Purpose: The purpose of this study was to determine the classification accuracy of the waist gravity estimator of normal everyday activity (GENEA) cut-points developed by Esliger et al. for predicting intensity categories across a range of lifestyle activities.
Methods: Each participant performed one of two routines, consisting of seven lifestyle activities (home/office, ambulatory, and sport). The GENEA was worn on the right waist, and oxygen uptake was continuously measured using the Oxycon mobile. A one-way chi-squared test was used to determine the classification accuracy of the GENEA cut-points. Cross-tabulation tables provided information on under- and overestimations, and sensitivity and specificity analyses of the waist cut-points were also performed.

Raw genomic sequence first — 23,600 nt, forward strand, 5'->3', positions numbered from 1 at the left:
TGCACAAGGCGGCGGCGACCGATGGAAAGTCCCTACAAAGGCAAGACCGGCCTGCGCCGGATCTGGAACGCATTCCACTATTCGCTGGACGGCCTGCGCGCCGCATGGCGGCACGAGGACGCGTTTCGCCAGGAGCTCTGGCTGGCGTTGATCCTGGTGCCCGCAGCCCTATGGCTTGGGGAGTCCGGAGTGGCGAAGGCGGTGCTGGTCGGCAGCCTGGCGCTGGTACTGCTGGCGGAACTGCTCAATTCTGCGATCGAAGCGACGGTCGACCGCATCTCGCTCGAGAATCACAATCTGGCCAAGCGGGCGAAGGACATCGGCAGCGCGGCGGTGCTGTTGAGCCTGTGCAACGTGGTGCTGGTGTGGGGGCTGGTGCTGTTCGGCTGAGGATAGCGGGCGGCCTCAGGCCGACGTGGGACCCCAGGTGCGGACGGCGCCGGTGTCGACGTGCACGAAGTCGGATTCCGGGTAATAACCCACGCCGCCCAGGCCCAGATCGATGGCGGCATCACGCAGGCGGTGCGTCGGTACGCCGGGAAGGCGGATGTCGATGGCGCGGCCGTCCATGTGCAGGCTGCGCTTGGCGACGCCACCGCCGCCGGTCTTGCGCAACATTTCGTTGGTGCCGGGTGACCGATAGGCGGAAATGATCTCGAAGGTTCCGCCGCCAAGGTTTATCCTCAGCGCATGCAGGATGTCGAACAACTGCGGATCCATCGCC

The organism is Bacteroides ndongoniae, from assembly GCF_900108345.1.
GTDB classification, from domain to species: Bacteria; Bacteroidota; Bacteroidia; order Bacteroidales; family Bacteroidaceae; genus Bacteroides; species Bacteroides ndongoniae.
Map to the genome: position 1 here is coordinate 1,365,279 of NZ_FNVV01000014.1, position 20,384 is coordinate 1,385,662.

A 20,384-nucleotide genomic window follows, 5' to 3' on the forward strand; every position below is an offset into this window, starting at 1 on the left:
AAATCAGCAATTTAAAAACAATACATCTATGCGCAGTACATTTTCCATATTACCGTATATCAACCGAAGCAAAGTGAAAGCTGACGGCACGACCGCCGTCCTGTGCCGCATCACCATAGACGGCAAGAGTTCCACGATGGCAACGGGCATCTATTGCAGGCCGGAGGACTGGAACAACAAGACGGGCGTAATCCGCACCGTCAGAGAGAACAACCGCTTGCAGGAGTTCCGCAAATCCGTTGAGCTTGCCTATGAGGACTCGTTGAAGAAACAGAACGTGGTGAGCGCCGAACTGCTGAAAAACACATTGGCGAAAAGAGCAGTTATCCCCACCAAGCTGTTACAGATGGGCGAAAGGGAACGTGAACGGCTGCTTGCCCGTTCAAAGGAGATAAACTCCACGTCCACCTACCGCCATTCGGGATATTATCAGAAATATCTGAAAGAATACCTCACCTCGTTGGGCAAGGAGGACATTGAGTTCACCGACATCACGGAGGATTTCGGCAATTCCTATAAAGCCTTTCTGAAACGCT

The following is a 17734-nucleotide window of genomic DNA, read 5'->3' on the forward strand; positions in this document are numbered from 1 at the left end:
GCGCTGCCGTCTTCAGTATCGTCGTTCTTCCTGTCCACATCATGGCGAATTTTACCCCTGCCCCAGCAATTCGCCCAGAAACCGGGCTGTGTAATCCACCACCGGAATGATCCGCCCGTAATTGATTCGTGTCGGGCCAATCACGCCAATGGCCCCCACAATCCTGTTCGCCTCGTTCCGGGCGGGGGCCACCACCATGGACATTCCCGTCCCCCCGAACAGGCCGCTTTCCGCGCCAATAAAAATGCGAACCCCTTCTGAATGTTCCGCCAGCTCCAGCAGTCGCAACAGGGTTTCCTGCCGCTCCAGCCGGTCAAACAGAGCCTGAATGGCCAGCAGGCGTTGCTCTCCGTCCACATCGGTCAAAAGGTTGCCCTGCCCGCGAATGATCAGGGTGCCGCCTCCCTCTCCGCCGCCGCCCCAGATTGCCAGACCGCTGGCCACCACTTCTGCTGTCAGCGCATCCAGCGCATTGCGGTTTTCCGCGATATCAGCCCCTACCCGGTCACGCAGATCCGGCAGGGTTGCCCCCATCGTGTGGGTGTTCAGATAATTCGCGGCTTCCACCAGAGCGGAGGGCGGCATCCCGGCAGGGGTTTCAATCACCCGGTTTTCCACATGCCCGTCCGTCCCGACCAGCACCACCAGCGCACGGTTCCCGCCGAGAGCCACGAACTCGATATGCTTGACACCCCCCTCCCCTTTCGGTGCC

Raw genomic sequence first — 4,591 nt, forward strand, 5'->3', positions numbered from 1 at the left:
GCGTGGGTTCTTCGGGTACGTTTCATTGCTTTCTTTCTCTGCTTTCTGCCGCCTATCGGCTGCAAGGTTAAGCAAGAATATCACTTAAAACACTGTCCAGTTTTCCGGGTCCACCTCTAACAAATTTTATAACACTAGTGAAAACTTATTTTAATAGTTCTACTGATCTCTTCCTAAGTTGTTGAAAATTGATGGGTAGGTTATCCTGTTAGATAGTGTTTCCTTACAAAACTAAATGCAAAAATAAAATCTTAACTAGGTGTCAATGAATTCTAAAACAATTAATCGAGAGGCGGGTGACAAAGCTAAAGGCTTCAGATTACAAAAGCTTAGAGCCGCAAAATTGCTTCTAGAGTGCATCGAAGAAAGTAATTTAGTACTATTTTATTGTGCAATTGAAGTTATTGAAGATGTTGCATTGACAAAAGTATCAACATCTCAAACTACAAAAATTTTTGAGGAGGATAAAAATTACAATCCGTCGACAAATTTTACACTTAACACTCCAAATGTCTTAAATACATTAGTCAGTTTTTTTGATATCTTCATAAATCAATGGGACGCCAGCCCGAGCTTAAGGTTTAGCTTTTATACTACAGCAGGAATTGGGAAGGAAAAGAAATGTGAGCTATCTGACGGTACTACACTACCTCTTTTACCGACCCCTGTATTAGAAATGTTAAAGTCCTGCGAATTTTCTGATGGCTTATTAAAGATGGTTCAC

Results: Spearman rank order correlation for the GENEA gravity-subtracted signal vector magnitude and Oxycon mobile MET values was 0.73. For all activities combined, the GENEA accurately predicted intensity classification 55.3% of the time, and it increased to 58.3% when stationary cycling was removed from the analysis. The sensitivity of the cut-points for the four intensity categories ranged from 0.244 to 0.958, and the specificity ranged from 0.576 to 0.943.
Conclusion: In this cross-validation study, the proposed GENEA cut-points had a low overall accuracy rate for classifying intensity (55.3%) when engaging in 14 different lifestyle activities.